One of the nicest things about life is the way we must regularly stop whatever it is we are doing and devote our attention to eating. ~ Luciano Pavarotti

A trip to Tuguegarao City in Cagayan will never be complete without sampling the locale’s famous duo of stir-fry noodles — Batil Patung (some spell it as “patong”) and pancit Cabagan. For a gastronome like me, a pancit food trip is definitely in my itinerary.

The panciteria is to Tuguegarao, as Starbucks is to Metro Manila. The ubiquitous panciterias dot almost every street corner of this quaint city, with Felicia’s, Gretchen’s and Natan’s being the more popular ones. Having no idea which of these front runners is THE best, I turned to the ever-reliable Mamang Traysi — the friendly tricycle drivers that ply the city’s every nook and cranny. Of the five tricycle drivers I asked, all of them agree that while the top three panciterias are well known, their popularity is hinged on their ambiance. Oh, they’re quick to qualify their answer that the three do serve delicious batil-patong and pansit cabagan, however, they ‘highly recommend’ Lamud for batil patong and Gumiran’s for pancit cabagan. Lamud is located in Brgy. Cataggaman, a few clicks from St. Louis University, while Gumiran’s is within Centro and a short walk from San Jacinto de Ermita Church.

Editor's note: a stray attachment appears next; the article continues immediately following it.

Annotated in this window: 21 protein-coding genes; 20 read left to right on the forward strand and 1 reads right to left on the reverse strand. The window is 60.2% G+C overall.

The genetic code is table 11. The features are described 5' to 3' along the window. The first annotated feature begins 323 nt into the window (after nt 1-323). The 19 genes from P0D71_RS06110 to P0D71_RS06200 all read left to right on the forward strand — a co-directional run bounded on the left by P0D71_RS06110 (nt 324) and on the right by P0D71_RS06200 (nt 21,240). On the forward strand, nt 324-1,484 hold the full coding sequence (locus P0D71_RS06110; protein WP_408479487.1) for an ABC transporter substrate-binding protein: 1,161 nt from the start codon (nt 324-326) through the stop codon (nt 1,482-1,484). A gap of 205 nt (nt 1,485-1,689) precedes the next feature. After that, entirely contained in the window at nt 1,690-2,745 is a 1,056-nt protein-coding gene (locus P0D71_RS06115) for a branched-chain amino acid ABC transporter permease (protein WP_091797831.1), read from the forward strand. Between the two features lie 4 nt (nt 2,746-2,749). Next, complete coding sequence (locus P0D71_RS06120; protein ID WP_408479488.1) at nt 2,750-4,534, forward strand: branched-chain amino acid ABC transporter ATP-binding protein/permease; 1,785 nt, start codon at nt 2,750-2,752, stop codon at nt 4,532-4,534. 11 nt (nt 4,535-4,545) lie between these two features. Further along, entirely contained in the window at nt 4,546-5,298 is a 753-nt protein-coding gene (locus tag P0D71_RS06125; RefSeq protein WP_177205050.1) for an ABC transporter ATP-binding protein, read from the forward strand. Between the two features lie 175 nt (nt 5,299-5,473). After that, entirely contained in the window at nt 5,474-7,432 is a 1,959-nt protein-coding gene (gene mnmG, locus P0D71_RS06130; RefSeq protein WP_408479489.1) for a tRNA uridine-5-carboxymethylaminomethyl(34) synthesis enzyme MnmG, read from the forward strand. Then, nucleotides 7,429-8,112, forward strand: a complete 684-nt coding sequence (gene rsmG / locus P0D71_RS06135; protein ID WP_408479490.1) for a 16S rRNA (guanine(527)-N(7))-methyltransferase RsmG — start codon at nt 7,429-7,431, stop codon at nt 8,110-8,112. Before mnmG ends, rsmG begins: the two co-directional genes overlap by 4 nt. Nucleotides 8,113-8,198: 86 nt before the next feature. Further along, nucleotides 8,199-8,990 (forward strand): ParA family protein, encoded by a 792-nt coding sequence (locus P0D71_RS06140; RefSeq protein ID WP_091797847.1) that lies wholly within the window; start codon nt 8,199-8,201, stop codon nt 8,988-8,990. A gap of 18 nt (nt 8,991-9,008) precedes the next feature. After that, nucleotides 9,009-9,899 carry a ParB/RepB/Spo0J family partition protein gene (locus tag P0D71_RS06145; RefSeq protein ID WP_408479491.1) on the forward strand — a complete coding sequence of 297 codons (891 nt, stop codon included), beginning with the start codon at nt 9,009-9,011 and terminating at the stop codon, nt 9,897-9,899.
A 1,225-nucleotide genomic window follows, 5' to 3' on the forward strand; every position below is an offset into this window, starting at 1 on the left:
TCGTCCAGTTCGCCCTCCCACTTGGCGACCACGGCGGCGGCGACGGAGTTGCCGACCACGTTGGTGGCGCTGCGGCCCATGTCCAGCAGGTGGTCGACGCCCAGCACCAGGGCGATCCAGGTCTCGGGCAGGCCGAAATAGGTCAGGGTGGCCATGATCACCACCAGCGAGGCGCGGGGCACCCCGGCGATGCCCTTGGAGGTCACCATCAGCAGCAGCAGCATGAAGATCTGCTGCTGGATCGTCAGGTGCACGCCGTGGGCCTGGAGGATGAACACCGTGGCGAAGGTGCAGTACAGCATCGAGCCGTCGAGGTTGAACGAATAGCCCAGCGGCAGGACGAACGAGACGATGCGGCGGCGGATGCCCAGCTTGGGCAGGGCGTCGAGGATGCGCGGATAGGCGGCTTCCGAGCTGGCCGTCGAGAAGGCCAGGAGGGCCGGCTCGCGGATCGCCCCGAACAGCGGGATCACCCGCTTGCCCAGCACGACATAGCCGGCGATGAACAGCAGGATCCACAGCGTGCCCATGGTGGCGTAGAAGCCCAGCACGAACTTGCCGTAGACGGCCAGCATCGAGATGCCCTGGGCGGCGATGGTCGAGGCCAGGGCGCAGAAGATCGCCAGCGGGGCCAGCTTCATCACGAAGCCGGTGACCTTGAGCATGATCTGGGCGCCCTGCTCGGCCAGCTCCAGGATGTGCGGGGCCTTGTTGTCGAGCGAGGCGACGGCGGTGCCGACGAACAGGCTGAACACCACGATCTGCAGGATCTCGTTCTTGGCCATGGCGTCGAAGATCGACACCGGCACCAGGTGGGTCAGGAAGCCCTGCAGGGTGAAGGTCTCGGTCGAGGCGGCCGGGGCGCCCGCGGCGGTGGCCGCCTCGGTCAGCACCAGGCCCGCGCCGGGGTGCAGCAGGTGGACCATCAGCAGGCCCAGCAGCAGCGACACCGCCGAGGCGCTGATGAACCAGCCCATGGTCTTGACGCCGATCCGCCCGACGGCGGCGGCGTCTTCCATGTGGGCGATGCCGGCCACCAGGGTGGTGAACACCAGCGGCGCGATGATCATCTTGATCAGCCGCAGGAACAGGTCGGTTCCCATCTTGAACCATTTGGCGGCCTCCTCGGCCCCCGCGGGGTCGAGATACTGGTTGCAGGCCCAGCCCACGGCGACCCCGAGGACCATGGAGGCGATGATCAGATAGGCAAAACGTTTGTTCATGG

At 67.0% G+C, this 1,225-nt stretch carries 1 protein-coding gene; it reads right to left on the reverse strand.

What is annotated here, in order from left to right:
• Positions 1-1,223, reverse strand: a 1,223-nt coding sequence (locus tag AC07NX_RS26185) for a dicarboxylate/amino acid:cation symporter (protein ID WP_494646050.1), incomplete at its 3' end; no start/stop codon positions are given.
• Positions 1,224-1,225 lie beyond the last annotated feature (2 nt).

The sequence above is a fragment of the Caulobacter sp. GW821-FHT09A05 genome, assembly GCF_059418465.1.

And boy! They were right!

Batil patong (sounds Malaccan or Indon, right?) is made from freshly prepared local pancit miki topped with sauteed carabeef, shredded cabbage and semi-poached egg. It is served with ‘sopa de huevos’ or egg soup, and goes well with a sauce concocted from calamansi, soy sauce, vinegar and a generous heap of chopped onions.

Pancit cabagan, on the other hand, is originally from the town of Cabagan in Isabela. It is made from cabagan miki, which is thinner than the noodles used in batil patong. The main ingredients are lechon de carajay, quail eggs and mixed vegetables. It’s distinct characteristic is a dark thick sauce or broth, typical of cooked cabagan noodles. It goes well with the similar sauce for batil patong: calamansi, soy sauce, vinegar and lots of chopped onions.